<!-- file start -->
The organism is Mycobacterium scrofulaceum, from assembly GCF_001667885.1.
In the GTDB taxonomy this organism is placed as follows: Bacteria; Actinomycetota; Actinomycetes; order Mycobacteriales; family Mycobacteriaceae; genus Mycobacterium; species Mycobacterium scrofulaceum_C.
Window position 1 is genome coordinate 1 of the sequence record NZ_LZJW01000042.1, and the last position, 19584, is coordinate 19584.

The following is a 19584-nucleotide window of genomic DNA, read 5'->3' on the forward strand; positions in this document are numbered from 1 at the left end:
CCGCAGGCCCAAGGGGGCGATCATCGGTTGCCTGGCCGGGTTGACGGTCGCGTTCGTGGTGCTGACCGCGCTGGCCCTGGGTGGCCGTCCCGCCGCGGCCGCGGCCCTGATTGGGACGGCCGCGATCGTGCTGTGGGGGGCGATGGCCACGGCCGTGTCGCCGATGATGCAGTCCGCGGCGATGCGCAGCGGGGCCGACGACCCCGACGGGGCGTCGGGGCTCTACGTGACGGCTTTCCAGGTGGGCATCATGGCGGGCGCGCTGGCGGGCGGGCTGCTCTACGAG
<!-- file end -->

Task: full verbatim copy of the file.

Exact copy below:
The organism is Mycobacterium scrofulaceum, from assembly GCF_001667885.1.
In the GTDB taxonomy this organism is placed as follows: Bacteria; Actinomycetota; Actinomycetes; order Mycobacteriales; family Mycobacteriaceae; genus Mycobacterium; species Mycobacterium scrofulaceum_C.
Window position 1 is genome coordinate 1 of the sequence record NZ_LZJW01000042.1, and the last position, 19584, is coordinate 19584.

The following is a 19584-nucleotide window of genomic DNA, read 5'->3' on the forward strand; positions in this document are numbered from 1 at the left end:
CCGCAGGCCCAAGGGGGCGATCATCGGTTGCCTGGCCGGGTTGACGGTCGCGTTCGTGGTGCTGACCGCGCTGGCCCTGGGTGGCCGTCCCGCCGCGGCCGCGGCCCTGATTGGGACGGCCGCGATCGTGCTGTGGGGGGCGATGGCCACGGCCGTGTCGCCGATGATGCAGTCCGCGGCGATGCGCAGCGGGGCCGACGACCCCGACGGGGCGTCGGGGCTCTACGTGACGGCTTTCCAGGTGGGCATCATGGCGGGCGCGCTGGCGGGCGGGCTGCTCTACGAG